Author: Carrie Cantwell
When I was in high school, my dad was diagnosed with bipolar disorder. He had always been like a pot of boiling water, lid vibrating, steam escaping, about to explode at any moment. He’d spend thousands of dollars on Rolex watches and high-end stereo equipment, then he’d lock himself in his bedroom for days. One minute, he’d affectionately tease me until I giggled; and then he’d angrily snap at me for no reason. His outbursts frightened me. I exhausted myself trying to make sense of his actions, always taking them personally. Growing up, I was the girl with daddy issues.
When I was in college, my mind started racing. I had a hard time sitting still. I had a full load of classes and a job. I threw myself into activist groups and went to parties every night of the week. I was constantly making new friends, and I slept with too many people to count. My thoughts jumped from one thing to the next. I swung back and forth at the mercy of my impulses. I jumped between relationships, apartments, jobs, even sexual identities. I felt like I was riding on a runaway locomotive going 120 miles an hour, with no sign of stopping. I knew something was wrong with me, yet I had no idea what it was.
In my early twenties, my mom left my dad because his behavior became increasingly erratic, and he was scaring her. My mom showed up at my job one day in April of 1998 to tell me my dad had died by suicide. I was numb until four years after his death, when I crashed, suffering my first major depressive episode. I cried for weeks. I became completely unable to function. I had to go on disability from work. That was when my mom sent me to a psychologist for an evaluation.
After a full day of testing, I was given a nine-page document. Laid out in black and white, there it was: I was diagnosed with bipolar disorder. I was horrified to learn I had the same disease that killed my dad. At that moment, a bipolar diagnosis felt like a death sentence. I was terrified.
With the help of my psychiatrist, I finally found a cocktail of medications that helped even out the intensity of my moods. As I began my recovery, with the help of my therapist, I finally began to understand my illness. When I emerged from the dark cloud in my head, I discovered a sense of self-confidence and bravery I’d never known before. I could survive this.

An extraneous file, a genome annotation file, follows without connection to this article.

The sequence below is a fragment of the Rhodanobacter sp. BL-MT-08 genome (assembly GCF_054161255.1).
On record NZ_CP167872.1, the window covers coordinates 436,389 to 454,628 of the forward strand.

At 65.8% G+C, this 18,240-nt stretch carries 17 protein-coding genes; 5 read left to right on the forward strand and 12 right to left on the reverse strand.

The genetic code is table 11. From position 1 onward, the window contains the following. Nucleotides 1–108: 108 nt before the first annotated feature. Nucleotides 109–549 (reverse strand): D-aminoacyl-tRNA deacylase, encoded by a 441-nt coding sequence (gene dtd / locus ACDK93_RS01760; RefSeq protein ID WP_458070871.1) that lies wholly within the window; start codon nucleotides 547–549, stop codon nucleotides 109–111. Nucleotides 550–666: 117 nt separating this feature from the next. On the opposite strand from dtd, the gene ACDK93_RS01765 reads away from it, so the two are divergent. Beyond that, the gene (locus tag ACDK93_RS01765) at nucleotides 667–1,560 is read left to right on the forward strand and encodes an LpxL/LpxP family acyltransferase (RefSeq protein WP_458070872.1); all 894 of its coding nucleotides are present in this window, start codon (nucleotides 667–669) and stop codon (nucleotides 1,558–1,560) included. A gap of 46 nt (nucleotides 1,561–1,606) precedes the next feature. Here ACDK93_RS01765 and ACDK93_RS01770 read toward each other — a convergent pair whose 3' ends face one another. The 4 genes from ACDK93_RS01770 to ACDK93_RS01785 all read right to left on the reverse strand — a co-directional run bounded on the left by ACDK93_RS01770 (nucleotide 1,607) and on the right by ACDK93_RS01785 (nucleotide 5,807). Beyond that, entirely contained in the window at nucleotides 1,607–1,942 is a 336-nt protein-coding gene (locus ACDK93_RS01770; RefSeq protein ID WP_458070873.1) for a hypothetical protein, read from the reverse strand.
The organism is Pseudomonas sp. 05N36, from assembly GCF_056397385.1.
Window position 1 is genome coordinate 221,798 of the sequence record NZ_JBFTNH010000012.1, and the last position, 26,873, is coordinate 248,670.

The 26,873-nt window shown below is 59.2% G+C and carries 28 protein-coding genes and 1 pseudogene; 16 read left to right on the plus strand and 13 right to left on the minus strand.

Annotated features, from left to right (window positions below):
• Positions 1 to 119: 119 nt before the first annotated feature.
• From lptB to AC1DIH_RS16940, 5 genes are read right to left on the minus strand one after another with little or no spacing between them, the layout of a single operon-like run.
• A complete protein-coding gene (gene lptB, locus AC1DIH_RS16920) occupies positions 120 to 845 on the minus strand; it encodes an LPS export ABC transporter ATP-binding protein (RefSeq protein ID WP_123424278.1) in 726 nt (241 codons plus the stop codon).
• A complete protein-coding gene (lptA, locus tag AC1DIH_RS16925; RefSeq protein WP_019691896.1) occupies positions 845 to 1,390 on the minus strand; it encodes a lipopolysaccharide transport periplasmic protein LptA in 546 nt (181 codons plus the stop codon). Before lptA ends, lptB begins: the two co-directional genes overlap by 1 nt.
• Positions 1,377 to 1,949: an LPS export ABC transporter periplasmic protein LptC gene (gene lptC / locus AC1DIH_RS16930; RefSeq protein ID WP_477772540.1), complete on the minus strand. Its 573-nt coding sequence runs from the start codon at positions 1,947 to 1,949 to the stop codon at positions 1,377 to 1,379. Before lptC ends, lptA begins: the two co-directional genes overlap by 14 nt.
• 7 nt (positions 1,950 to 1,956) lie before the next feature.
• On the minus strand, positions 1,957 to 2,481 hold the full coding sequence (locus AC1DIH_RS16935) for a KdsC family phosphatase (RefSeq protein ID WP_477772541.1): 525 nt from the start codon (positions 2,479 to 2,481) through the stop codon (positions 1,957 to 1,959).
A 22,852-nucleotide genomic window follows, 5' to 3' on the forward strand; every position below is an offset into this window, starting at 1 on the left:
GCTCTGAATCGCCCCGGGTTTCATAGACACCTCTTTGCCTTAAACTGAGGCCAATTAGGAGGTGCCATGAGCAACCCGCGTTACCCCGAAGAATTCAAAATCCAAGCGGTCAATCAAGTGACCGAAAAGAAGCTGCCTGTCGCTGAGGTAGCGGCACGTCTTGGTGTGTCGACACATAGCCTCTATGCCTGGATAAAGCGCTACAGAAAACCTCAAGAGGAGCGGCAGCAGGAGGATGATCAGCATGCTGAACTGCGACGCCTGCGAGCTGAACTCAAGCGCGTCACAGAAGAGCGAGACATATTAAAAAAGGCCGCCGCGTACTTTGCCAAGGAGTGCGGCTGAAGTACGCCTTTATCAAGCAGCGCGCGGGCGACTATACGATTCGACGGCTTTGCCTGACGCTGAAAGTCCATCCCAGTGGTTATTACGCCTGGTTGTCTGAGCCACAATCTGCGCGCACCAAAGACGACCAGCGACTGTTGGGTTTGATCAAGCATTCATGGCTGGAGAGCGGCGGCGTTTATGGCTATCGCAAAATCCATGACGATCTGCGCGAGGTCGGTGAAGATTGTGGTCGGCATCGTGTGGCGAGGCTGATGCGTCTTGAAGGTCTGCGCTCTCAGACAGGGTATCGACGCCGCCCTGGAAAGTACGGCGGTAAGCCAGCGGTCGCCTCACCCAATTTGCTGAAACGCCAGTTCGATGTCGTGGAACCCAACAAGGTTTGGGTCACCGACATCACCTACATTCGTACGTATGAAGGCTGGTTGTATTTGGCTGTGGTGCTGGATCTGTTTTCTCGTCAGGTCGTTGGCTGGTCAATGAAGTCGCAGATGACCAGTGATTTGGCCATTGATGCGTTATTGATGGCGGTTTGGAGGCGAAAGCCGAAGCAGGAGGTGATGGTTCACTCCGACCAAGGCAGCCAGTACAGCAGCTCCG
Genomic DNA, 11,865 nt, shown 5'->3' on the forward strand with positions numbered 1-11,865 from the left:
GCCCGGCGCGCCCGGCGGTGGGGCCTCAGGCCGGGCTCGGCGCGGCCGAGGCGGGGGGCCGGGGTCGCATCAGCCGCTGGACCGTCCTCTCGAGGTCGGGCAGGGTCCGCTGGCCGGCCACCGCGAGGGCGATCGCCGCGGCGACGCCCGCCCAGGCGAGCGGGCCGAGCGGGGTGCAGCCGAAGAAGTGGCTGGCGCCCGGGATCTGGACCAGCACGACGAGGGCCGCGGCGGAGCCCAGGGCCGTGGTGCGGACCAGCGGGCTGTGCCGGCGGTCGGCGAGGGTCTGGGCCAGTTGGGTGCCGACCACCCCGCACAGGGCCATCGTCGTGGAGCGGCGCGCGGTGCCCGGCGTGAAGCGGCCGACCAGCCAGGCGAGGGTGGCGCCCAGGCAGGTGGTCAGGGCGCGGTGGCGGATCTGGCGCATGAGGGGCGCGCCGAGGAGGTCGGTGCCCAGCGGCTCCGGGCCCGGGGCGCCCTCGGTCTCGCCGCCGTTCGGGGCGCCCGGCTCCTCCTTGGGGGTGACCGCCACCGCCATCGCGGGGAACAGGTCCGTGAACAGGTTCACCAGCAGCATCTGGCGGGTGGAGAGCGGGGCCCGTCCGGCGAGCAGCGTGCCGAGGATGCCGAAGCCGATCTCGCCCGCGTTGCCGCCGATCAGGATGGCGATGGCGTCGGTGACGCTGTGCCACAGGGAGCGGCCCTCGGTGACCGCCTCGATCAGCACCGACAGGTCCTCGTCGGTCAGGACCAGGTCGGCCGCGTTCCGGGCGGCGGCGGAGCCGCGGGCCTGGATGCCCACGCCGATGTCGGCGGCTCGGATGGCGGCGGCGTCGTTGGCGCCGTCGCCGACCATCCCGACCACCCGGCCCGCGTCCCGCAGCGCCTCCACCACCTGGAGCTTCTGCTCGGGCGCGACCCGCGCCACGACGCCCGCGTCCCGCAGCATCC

It’s ironic that it took my dad’s death for me to forgive him. It wasn’t until my reaction to his suicide that I was diagnosed bipolar. By accepting my bipolar diagnosis, I was able to make some sense of my dad’s actions, realizing they weren’t my fault or his. This epiphany led me to reconcile all the scary memories of my dad with my discoveries. My diagnosis taught me how to understand and forgive both my dad, and myself.
I’m both a survivor and an advocate. I am currently writing a book about my experiences entitled Daddy Issues: A Bipolar Memoir. I hope that by sharing my story, I can give hope to the millions of people whose lives have been affected by bipolar disorder and suicide.
I have bipolar, but it doesn’t have me. I’m a resilient person. I’ve made it through several major manic and depressive episodes, and I’ve come out on the other side. I’ve also captured a new kind of confidence—not the false, intoxicating delusions of a manic mind, but a real sense of being okay with myself.
I’m living proof that a bipolar diagnosis is not a death sentence. I haven’t just survived, I’ve thrived. I’ve obtained two Bachelor’s Degrees in English and Graphic Design. I’ve been interviewed on NPR’s “All Things Considered” and my artwork has been published in a college art school textbook and exhibited in national and international art museums. With more than 33 movie and television credits to my name, I’ve been working in the film industry for over 13 years, earning an Emmy nomination and an Art Director’s Guild award. I also have a blog where I share my stories about living with bipolar disorder: darknessandlight.org. I’m proud to say that I’m bipolar brave.